For some it might be hard to imagine Collin County as an area filled with rural communities and small cities mainly linked by dirt or gravel roads. But that is exactly what the county consisted of when Collin County Sheriff Terry Box took office Feb. 14, 1985—a position he holds until Dec. 31. Box said the biggest challenge during his time as sheriff was keeping up with the explosive growth in the county.
During his more than 30 years as sheriff, Box has seen the county grow from more than 204,000 people to a projected 2015 population of 949,673.
There were roughly 35 inmates in the Collin County Jail when Box began his tenure. Today, he said, there are about 900 inmates housed in a facility Box led into a statewide spotlight.
The facility, which Box had a hand in helping come to fruition, is the longest-standing jail to be certified by the state and has been certified by the state for 28 years, Box said.
The facility has received so much attention that Box was appointed by then Gov. George Bush to serve on the Texas Commission of Jail Standards first as a board member then as chairman. The board is tasked with overseeing jail standards and their enforcement for county, municipal and private jails.
Now, with several accomplishments under his belt and a career that he said took him further than expected, Box plans to enjoy the friendships he has created with no plans to work on anything other than a ’55 Chevy or perhaps his golf swing.
You have been Collin County sheriff for more than 30 years. What made you decide it was time to retire?
Until you live in that environment for that many years, it doesn’t appear on the outside to be much stress. But when you respond to the public and everyone wants to meet with you and you have to make time for them, plus I never leave home without returning a phone call, it just adds up. I had open-heart surgery years ago; I have had bypasses; it’s just time. Plus, I feel myself slipping and maybe not pushing things as hard as I did before, and I think it’s time for new leadership to come in here and take this operation to a new level. My career has been wonderful, I have been blessed and I am ready to not have to worry every day about what new laws are coming and what the Commissioners Court is going to do budget-wise.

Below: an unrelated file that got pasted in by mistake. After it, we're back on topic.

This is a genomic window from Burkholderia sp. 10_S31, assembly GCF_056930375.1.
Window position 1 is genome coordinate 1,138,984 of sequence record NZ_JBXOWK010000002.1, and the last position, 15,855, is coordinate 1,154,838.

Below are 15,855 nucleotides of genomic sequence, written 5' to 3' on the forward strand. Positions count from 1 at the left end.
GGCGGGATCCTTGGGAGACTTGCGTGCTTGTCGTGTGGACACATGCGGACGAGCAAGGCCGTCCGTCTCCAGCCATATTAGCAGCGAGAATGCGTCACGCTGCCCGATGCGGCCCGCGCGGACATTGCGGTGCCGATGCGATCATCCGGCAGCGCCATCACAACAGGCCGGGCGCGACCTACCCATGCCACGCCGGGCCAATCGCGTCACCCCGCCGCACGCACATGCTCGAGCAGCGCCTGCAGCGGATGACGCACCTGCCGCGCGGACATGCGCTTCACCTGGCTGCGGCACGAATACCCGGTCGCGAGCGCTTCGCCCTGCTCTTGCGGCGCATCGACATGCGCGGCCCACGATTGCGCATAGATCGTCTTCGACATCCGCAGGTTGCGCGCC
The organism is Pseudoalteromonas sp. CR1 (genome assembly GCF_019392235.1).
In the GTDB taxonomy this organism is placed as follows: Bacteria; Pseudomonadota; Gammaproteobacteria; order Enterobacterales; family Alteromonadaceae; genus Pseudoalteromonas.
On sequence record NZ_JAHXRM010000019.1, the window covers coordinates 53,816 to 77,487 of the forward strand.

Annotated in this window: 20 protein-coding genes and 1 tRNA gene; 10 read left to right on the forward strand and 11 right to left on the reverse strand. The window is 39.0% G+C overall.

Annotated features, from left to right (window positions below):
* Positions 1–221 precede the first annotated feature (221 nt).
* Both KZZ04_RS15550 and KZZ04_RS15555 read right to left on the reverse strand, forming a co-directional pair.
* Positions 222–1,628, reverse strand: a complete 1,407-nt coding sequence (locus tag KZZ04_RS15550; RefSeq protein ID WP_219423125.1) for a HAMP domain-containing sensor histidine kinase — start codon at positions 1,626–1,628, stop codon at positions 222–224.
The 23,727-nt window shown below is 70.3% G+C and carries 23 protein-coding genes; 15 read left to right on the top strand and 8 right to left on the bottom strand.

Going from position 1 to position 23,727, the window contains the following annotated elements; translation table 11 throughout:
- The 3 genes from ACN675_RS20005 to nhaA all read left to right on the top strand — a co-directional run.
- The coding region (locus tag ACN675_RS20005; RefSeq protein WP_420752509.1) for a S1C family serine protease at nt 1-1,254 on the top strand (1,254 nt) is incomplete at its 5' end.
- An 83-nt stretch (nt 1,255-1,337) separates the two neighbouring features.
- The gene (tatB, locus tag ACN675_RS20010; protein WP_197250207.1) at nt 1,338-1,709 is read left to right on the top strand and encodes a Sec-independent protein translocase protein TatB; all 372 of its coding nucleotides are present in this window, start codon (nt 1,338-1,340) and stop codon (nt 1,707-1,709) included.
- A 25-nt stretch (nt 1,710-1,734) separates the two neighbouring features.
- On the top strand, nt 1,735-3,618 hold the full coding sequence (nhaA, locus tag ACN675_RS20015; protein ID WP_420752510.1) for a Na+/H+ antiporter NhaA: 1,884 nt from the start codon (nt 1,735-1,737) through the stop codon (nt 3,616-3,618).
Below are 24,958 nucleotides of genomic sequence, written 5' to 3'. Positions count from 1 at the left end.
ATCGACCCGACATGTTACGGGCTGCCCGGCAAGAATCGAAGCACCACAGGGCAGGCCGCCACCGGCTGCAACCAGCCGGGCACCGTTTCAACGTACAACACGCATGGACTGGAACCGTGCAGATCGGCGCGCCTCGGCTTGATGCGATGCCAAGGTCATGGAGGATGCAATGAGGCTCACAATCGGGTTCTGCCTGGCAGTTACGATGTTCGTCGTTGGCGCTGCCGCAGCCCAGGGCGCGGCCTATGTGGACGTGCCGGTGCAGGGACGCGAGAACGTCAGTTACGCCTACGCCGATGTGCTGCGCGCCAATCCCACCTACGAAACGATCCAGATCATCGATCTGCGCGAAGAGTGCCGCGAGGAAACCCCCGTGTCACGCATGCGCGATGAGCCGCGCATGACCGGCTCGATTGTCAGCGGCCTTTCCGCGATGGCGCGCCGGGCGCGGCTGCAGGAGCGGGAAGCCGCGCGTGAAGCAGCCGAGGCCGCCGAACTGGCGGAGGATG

In your time as sheriff, you have established a reputation of being fair and honest. What do you think contributed to that?
I was raised in McKinney, and I didn’t know anybody else who loved one another as much as my mother and daddy. I was raised in the Church of Christ, and I was taught what’s right and what’s wrong. My family growing up taught me that our family name means something; my character means something.
I remember my dad owned an upholstery shop downtown where the cycle shop is now. He got into the used furniture business and sold a bunch of used furniture on credit. He got into some debt with the bank because people weren’t paying him. He went to the bank and told them he was getting out of the business and asked to set up a payment plan for what he owed. Filing for bankruptcy wasn’t even a thought in his mind. He paid them $66 a month for years to get it paid off.
I grew up in a time when a handshake meant something. If I owed you money, I owed you money and I was going to pay you. I think if you always do what you think is the right thing, you can always live with it.
Have you had to work to keep up that reputation?
I’ve had to fire folks who did the wrong thing who were very dear to us.
We have cried when they have left the room. People know that I am fair and honest, but if you lie or steal or something like that, you won’t be working here.
I always had the theory—and this is how I have lived my whole life—and that is whatever the perception of you is, that is how you are. I always thought, I have no college degree, but if I dress right, act right and have people around me who have degrees, then we will be perceived professionally.
Do you worry about how the sheriff’s office will operate once you leave?
You always worry that things will change when you leave, but I have talked to [sheriff candidate] Jim Skinner a lot lately and he wants to pick up right where I left off and keep things running smoothly.
What accomplishments are you most proud of?
I am probably the proudest of the [Annual Terry Box Shoot Out ‘Fore’ Kids] golf tournament out of everything in my whole career. No other elected official has raised $2.2 million for charity in their whole career and I am really, really proud of that. They wanted me to start that in the beginning to help fund my campaign. I thought about it and decided to do it for charity instead. And in the past 24-25 years it has done pretty good.
How will you spend your time once retired?
I have a building at AeroCountry, so I have a place to go in the mornings to get out of my wife’s hair. I will have a place to go with an office area, a four-post lift for my cars and a little place to go to keep busy and hang out. I go to the Barrett-Jackson car auction and the Mecum auction every year. It’s a mecca. I was on TV last year driving a ’Cuda four-speed Hemi across the auction block. It’s really cool. I do that, and it’s away from my job—you’re not talking law enforcement. Every day I am here at about 7:30 a.m. There is so much stuff going on around here that if you ever get out of the loop, you’ll lose it. I have 500 employees and personnel issues, new things coming up constantly. Our world is evolving so much and I am a dinosaur.